And it would be great for people to be able to look it up here, if we had anything definitive to tell them. All we can tell them is that there are a lot of rumors, and speculation, and educated guesses, about a likely product of this name. I'd rather not have the article until we can do better than that. Fan-1967 19:54, 12 December 2006 (UTC)

iphone?[edit]

I want to find out what an iphone is/is going to be or what it is rumored to be/what its rumored features are. I was disappointed to find no article about it here... Does anyone know where I can go to read about it? MartinDuffy 17:42, 29 November 2006 (UTC)

Sure. Do a google search. You can find 18,000 different rumors. As for which ones will turn out to be true, no way to know. Fan-1967 17:52, 29 November 2006 (UTC)
Okay. Cool. Please give me one then, I use an encyclopedia to expedite a search instead of having to sift through dozens of unreliable web pages, not to talk to egotists like you. 137.238.0.5 10:55, 6 December 2006 (UTC)
That's the problem. There's no good way to determine which rumors or sites are reliable. Fan-1967 15:37, 6 December 2006 (UTC)


The administrators will look realy stupid when it dose come out[edit]

The administrators will look realy stupid when it dose come out.—Preceding unsigned comment added by 70.59.104.8 (talkcontribs)

Not at all. Wikipedia has no desire to be the first to report something. Only the most accurate. At this point, with nothing but speculation available, we can't yet produce an accurate and verifiable article. When we can, we will. (And by the way, when adding to a discussion, new comments at the bottom. I've moved yours.) Fan-1967 05:09, 3 December 2006 (UTC)

US Patent Application[edit]

A US Patent application for iPhone by Apple has been posted on the internet recently, we should examine this carefully to see if its genuine, and if it is, we should undelete this article. --Extra joss 15:39, 5 December 2006 (UTC)

Iphone.jpg

Many patents are filed for products that don't come out, or which are significantly modified by the time they do come out. Be patient. This article will end up being recreated when we can provide firm, verifiable information about the product. That time has not yet come. Producing a photoshopped picture of what someone guesses the iPhone will look like does not come under the heading of verifiable information. Fan-1967 15:47, 5 December 2006 (UTC)
That's what I said, verify the source first, and if it's a true story then undelete the article. That includes verifying the picture. --Extra joss 16:31, 5 December 2006 (UTC)
... and the source of the picture is...??? Fan-1967 16:32, 5 December 2006 (UTC)
I don't know, just some blog. It's not necessary for the verification. If you find a similar picture from a verifiable source, like the Apple website, then it's a valid picture. --Extra joss 17:19, 5 December 2006 (UTC)
When Apple actually releases the product, might be interesting to see how close this artist's guess is. Fan-1967 17:21, 5 December 2006 (UTC)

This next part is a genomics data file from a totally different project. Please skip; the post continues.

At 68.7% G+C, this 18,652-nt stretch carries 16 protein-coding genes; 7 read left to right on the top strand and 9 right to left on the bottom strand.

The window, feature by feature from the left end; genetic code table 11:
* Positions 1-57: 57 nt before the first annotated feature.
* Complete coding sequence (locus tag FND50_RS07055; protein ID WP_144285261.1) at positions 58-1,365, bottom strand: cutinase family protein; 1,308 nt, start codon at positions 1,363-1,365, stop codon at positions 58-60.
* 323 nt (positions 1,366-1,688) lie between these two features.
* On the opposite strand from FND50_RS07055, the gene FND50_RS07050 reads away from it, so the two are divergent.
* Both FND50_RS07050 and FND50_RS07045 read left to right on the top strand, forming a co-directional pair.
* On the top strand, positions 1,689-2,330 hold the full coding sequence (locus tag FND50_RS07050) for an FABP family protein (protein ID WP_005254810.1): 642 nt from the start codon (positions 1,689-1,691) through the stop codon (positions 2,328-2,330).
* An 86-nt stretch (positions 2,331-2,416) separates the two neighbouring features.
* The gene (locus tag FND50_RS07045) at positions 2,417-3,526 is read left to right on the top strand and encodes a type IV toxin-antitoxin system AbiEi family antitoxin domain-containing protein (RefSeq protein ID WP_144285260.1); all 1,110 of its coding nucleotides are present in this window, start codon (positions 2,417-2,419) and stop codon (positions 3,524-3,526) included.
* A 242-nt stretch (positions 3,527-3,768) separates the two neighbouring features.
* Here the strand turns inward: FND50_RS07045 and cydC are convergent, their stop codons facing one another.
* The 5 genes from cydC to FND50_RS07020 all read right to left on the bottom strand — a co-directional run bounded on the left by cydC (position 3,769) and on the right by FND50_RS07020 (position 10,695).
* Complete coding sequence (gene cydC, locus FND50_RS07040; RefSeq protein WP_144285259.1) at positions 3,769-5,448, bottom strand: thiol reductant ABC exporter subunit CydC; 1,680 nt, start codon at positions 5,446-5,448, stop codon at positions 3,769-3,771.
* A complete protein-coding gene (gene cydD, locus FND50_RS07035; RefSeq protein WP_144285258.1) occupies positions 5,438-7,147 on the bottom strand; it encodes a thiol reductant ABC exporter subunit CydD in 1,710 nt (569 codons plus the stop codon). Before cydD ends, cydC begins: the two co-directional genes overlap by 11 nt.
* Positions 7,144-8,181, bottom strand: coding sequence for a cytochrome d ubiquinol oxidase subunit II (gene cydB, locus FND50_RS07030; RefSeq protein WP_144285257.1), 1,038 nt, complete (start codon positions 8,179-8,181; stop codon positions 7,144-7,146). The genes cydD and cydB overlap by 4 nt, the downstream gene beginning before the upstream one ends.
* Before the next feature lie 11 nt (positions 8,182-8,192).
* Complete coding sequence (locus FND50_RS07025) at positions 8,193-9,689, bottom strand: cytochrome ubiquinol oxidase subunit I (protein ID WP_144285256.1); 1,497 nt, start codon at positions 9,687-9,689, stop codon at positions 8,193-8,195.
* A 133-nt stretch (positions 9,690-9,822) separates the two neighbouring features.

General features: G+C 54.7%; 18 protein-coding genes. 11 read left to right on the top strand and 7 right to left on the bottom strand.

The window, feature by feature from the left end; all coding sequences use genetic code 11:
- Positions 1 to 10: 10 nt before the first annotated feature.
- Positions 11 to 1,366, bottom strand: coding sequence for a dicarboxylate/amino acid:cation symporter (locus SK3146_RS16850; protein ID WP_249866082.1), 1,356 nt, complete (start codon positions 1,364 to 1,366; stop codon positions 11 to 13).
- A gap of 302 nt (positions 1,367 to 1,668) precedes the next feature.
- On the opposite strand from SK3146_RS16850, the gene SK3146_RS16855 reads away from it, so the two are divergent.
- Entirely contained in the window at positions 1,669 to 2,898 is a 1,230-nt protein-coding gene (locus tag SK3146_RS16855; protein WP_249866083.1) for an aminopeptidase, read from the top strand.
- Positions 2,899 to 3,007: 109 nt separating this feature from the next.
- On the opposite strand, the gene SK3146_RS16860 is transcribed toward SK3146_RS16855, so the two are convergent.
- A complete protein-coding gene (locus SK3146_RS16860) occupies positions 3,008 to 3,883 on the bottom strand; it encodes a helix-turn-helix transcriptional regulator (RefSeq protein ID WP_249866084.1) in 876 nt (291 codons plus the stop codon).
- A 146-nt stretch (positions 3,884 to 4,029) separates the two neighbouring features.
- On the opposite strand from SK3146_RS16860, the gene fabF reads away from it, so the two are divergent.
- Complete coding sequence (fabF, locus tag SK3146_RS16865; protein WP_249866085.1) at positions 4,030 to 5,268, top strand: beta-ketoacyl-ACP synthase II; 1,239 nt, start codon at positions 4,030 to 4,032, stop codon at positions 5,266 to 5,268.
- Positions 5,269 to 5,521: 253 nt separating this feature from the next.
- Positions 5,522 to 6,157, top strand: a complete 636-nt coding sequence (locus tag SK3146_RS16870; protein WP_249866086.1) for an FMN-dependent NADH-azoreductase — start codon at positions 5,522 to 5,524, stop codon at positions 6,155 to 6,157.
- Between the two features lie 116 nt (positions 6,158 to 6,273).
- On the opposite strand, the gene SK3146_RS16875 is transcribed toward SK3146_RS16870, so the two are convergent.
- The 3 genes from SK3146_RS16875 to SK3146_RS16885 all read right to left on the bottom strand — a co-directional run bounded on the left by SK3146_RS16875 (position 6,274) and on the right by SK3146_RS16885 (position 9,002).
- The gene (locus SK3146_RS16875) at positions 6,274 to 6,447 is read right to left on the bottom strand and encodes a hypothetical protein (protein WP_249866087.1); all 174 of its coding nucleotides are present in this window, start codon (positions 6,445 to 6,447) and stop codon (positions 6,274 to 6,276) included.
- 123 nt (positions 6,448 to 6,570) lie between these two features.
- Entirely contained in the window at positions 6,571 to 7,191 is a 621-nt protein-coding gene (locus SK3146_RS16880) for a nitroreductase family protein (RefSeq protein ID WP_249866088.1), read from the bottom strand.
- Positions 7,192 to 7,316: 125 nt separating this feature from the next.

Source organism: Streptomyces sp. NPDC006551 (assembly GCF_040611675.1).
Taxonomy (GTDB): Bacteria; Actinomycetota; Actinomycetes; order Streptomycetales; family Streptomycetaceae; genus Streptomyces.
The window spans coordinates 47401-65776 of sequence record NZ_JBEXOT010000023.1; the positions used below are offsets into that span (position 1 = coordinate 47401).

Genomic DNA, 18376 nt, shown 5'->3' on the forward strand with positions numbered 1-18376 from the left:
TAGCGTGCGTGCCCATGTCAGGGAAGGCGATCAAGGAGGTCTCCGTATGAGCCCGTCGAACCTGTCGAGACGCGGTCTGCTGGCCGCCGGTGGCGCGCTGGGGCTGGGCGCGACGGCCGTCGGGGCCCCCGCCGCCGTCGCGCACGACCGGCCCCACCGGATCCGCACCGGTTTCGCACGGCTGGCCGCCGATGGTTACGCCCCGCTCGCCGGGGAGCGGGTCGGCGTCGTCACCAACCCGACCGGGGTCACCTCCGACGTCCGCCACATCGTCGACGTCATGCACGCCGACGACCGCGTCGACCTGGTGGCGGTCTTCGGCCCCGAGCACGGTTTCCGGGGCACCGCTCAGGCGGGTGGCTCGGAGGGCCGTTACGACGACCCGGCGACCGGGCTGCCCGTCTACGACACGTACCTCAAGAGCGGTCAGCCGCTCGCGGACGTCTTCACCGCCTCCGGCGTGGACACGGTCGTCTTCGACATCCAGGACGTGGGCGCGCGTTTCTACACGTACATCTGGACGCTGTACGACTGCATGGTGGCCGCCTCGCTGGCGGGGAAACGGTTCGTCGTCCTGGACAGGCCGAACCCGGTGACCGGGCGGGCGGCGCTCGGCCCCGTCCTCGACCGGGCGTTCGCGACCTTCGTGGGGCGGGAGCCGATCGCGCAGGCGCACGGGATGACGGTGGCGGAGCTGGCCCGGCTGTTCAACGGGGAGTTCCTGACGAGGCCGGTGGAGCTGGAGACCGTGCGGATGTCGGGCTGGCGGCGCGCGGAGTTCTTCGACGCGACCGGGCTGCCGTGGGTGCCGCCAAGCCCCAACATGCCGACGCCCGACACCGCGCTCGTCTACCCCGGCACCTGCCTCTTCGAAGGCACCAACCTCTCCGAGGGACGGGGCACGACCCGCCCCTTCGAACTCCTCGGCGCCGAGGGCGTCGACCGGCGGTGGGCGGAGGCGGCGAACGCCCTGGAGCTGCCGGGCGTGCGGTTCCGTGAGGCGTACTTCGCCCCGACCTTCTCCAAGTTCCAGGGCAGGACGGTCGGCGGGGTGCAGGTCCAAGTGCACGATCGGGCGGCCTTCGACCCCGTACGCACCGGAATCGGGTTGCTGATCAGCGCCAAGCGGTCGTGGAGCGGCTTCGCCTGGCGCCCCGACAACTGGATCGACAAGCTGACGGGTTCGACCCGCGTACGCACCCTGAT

I'm guessing Steve Jobs will design it differently. --Extra joss 18:00, 5 December 2006 (UTC)

Article undeleted[edit]

As I believe the article now meets WP:V and WP:N, the article has now been undeleted. ···日本穣? · Talk to Nihonjoe 18:16, 5 December 2006 (UTC)

Thanks! schi talk 18:20, 5 December 2006 (UTC)
Wow, that's a smack in the face for the people who want this article deleted LOL --Extra joss 19:46, 5 December 2006 (UTC)
Well, the current article is significantly improved over the previous article, which is the reasoning I gave for undeleting it. I'm sorry if you believe it to be a "smack in the face," but if an article meets the requirements for inclusion, it should be allowed to exist. I beleive the current version of the article (as of my writing this) meets all the standards for verifiability and notability, and the sources referenced are reliable. ···日本穣? · Talk to Nihonjoe 20:52, 5 December 2006 (UTC)

Right On!!! —The preceding unsigned comment was added by 207.108.244.159 (talkcontribs).

A smack in the face is not something to be believed, but something to be enjoyed ROFL --Extra joss 21:22, 5 December 2006 (UTC)

Future reference[edit]

···日本穣? · Talk to Nihonjoe 18:23, 5 December 2006 (UTC)

What happened here?[edit]

So this article was undeleted, then made into a redirect. What? —lensovettalk – 03:01, 7 December 2006 (UTC)

My understanding is that the first version of the article, which was not up to snuff, was repeatedly deleted and recreated, and so was protected by Nihonjoe against recreation. I, with help from a couple others, worked up a new version on user space. I brought it up at deletion review on December 5 (not realizing that someone else had just brought it up on December 4). Nihonjoe unprotected it and moved the user space version to main space. Then, Zoe responded on deletion review that as of yet "rumored" is not a valid verification and speedy deleted the article (although it's unclear what criteria for speedy deletion it meets). I guess the deletion review is still ongoing? However, it's not getting a lot of discussion, and it's kind of impossible to evaluate the merits of the argument since there is no available copy of the contested material for editors to review. schi talk 04:44, 7 December 2006 (UTC)